Considering how busy I was, I actually read quite a lot in June. Granted, most of these were classics that I read with my study group, but since I enjoyed the majority of them, I’d still count that as a win. Which just goes to show that required reading can actually be very useful – it pushes you to read books you might not have picked up otherwise, and sometimes, you find some real gems that way. However, before I go off on a teacher-y tangent, here’s what I read this month:
Middlemarch by George Eliot (3.5/5 Stars)
This book has such a broad scope that it’s almost impossible to summarize what it’s about in only a few sentences, but I’ll do my best to give you the gist. Basically, we follow a bunch of different characters in the English town of Middlemarch, in the years leading up to the Reform Bill of 1832. There’s idealistic and self-sacrificing Dorothea Brooke, who decides to marry an old scholar called Edward Casaubon and quickly realizes that the marriage is not exactly what she had hoped for. There’s the handsome young artist Will Ladislaw, whom, much to her husband’s displeasure, Dorothea quickly becomes friends with. The new doctor, Tertius Lydgate, who soon falls in love with beautiful, but spoiled, Rosamond Vincey. Fred Vincey and Mary Garth, two childhood sweethearts who are kept apart by Fred’s gambling habits. Mrs. Bulstrode, who’s pretty much the village gossip. And probably at least ten more. Middlemarch gives us a glimpse of the small-town life the British upper class experienced at the time, covering aspects such as politics, medicine, and, especially, marriage. It has a relatively slow start, and it took a while for me to figure out who all these people were, but once I did, I actually started really enjoying myself. Especially for the last 200 pages or so, I couldn’t put it down. However, since this is over 900 pages long, be prepared to invest quite a lot of time before it gets really interesting. Nevertheless, Middlemarch provides a good glimpse into the time period, covers some very important social topics, and was extremely influential on literature that followed. If you’re a seasoned classics reader, I think you might really like this, though I wouldn’t necessarily recommend it to someone looking to get into classics.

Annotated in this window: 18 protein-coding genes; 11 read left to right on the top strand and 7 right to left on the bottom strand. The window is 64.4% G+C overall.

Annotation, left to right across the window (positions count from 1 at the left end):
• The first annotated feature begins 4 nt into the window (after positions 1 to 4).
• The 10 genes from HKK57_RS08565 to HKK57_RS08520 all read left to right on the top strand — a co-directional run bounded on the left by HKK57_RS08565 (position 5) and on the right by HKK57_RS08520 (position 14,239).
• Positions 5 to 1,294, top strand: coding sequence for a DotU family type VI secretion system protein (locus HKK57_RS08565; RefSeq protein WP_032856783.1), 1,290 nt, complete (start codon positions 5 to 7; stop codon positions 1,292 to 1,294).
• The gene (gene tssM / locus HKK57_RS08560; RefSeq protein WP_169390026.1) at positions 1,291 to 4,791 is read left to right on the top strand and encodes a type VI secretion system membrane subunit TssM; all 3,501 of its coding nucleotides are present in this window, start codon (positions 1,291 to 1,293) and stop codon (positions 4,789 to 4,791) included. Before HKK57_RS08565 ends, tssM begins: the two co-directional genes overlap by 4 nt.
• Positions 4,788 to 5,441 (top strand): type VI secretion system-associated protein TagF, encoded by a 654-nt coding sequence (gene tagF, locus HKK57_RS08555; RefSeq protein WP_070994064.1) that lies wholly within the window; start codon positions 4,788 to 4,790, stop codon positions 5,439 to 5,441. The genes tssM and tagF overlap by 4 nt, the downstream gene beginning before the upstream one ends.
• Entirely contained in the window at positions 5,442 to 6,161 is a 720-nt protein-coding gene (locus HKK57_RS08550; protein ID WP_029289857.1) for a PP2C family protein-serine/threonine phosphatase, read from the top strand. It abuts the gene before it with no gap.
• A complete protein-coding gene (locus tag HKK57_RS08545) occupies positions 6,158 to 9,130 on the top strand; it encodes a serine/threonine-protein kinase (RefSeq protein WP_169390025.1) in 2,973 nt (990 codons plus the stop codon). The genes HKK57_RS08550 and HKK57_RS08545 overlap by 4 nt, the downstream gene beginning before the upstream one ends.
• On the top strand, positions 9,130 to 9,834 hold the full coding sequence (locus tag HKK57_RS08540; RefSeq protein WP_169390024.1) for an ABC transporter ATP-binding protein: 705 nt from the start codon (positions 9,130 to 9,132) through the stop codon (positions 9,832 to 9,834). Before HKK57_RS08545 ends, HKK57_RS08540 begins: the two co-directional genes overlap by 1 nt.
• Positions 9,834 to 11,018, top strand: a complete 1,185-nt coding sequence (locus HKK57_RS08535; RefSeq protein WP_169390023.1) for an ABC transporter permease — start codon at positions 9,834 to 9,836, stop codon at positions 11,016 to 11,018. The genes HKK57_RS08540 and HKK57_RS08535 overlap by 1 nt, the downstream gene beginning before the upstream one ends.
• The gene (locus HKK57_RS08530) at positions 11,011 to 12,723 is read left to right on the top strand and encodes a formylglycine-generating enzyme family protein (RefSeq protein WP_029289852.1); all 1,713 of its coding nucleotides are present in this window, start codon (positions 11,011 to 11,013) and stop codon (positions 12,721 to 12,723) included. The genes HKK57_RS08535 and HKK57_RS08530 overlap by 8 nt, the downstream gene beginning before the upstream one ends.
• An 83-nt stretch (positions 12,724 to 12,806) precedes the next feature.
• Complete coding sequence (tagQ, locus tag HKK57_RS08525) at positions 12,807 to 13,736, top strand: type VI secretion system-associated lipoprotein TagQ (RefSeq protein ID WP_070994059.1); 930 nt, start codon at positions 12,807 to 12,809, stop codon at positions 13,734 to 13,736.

An Ember in the Ashes (An Ember in the Ashes #1) by Sabaa Tahir (5/5 Stars)
This is a dual-perspective YA fantasy novel that I absolutely loved. Our first main character, Laia, was raised by her grandparents after her father and mother were killed for rebelling against the current regime. When her grandparents are murdered and her brother is taken prisoner for treason against the Martial Empire, Laia is determined to get him back at all costs, even if it means turning to the rebels for help. However, they aren’t just about to rescue Darin in exchange for nothing. They need a spy within the walls of Blackcliff Academy, the training grounds of the Empire’s most ruthless soldiers. So, disguised as a slave, Laia is smuggled in, well aware that any mistake here could cost her her life. Our second main character, Elias, is also at Blackcliff, but for very different reasons. He has been training to become a Mask all his life and is already one of the academy’s finest soldiers. Little do his comrades know that Elias is not as happy with that fate as he seems – he’s been planning to desert for months, but before he gets the chance, he’s ordered to participate in a brutal competition designed to choose the next Martial emperor. This book had everything I look for in a good fantasy – a unique setting and characters, intrigue and deception, great, but complicated friendships, and just a touch of magic. I have high hopes for this series, and I’m glad I finally picked it up!